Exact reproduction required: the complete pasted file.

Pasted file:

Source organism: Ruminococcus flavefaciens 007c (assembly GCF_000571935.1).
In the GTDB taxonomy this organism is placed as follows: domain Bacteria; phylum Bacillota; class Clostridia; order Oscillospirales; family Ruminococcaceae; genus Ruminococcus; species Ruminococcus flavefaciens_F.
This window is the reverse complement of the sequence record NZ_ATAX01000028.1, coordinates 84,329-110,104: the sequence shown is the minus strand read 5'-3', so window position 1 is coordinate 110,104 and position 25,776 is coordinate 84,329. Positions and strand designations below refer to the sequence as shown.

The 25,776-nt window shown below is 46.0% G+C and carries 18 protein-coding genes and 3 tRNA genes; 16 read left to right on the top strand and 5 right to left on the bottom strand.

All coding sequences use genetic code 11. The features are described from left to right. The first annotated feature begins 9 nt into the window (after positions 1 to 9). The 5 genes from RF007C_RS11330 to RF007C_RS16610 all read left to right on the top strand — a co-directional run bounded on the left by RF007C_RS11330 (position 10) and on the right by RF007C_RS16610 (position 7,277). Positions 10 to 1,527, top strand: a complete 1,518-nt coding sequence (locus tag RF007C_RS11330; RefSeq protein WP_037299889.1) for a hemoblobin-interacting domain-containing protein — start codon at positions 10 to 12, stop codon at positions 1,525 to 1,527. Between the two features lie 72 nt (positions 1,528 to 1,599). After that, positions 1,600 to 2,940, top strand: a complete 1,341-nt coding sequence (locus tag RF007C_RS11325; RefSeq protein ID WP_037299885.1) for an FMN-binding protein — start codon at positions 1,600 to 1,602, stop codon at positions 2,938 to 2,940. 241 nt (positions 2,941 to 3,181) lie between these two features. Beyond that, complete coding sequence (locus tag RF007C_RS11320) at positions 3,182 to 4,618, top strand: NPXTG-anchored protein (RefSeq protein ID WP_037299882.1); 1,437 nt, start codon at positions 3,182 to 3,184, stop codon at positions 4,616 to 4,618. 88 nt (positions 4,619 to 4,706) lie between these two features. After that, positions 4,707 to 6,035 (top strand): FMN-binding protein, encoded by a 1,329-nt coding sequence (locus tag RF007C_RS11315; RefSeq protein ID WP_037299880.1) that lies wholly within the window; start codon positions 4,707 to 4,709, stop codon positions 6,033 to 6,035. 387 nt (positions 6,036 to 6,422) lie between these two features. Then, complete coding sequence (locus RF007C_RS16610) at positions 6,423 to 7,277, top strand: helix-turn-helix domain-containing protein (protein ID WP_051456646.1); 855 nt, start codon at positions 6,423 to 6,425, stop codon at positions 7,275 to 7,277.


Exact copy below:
Source organism: Ruminococcus flavefaciens 007c (assembly GCF_000571935.1).
In the GTDB taxonomy this organism is placed as follows: domain Bacteria; phylum Bacillota; class Clostridia; order Oscillospirales; family Ruminococcaceae; genus Ruminococcus; species Ruminococcus flavefaciens_F.
This window is the reverse complement of the sequence record NZ_ATAX01000028.1, coordinates 84,329-110,104: the sequence shown is the minus strand read 5'-3', so window position 1 is coordinate 110,104 and position 25,776 is coordinate 84,329. Positions and strand designations below refer to the sequence as shown.

The 25,776-nt window shown below is 46.0% G+C and carries 18 protein-coding genes and 3 tRNA genes; 16 read left to right on the top strand and 5 right to left on the bottom strand.

All coding sequences use genetic code 11. The features are described from left to right. The first annotated feature begins 9 nt into the window (after positions 1 to 9). The 5 genes from RF007C_RS11330 to RF007C_RS16610 all read left to right on the top strand — a co-directional run bounded on the left by RF007C_RS11330 (position 10) and on the right by RF007C_RS16610 (position 7,277). Positions 10 to 1,527, top strand: a complete 1,518-nt coding sequence (locus tag RF007C_RS11330; RefSeq protein WP_037299889.1) for a hemoblobin-interacting domain-containing protein — start codon at positions 10 to 12, stop codon at positions 1,525 to 1,527. Between the two features lie 72 nt (positions 1,528 to 1,599). After that, positions 1,600 to 2,940, top strand: a complete 1,341-nt coding sequence (locus tag RF007C_RS11325; RefSeq protein ID WP_037299885.1) for an FMN-binding protein — start codon at positions 1,600 to 1,602, stop codon at positions 2,938 to 2,940. 241 nt (positions 2,941 to 3,181) lie between these two features. Beyond that, complete coding sequence (locus tag RF007C_RS11320) at positions 3,182 to 4,618, top strand: NPXTG-anchored protein (RefSeq protein ID WP_037299882.1); 1,437 nt, start codon at positions 3,182 to 3,184, stop codon at positions 4,616 to 4,618. 88 nt (positions 4,619 to 4,706) lie between these two features. After that, positions 4,707 to 6,035 (top strand): FMN-binding protein, encoded by a 1,329-nt coding sequence (locus tag RF007C_RS11315; RefSeq protein ID WP_037299880.1) that lies wholly within the window; start codon positions 4,707 to 4,709, stop codon positions 6,033 to 6,035. 387 nt (positions 6,036 to 6,422) lie between these two features. Then, complete coding sequence (locus RF007C_RS16610) at positions 6,423 to 7,277, top strand: helix-turn-helix domain-containing protein (protein ID WP_051456646.1); 855 nt, start codon at positions 6,423 to 6,425, stop codon at positions 7,275 to 7,277.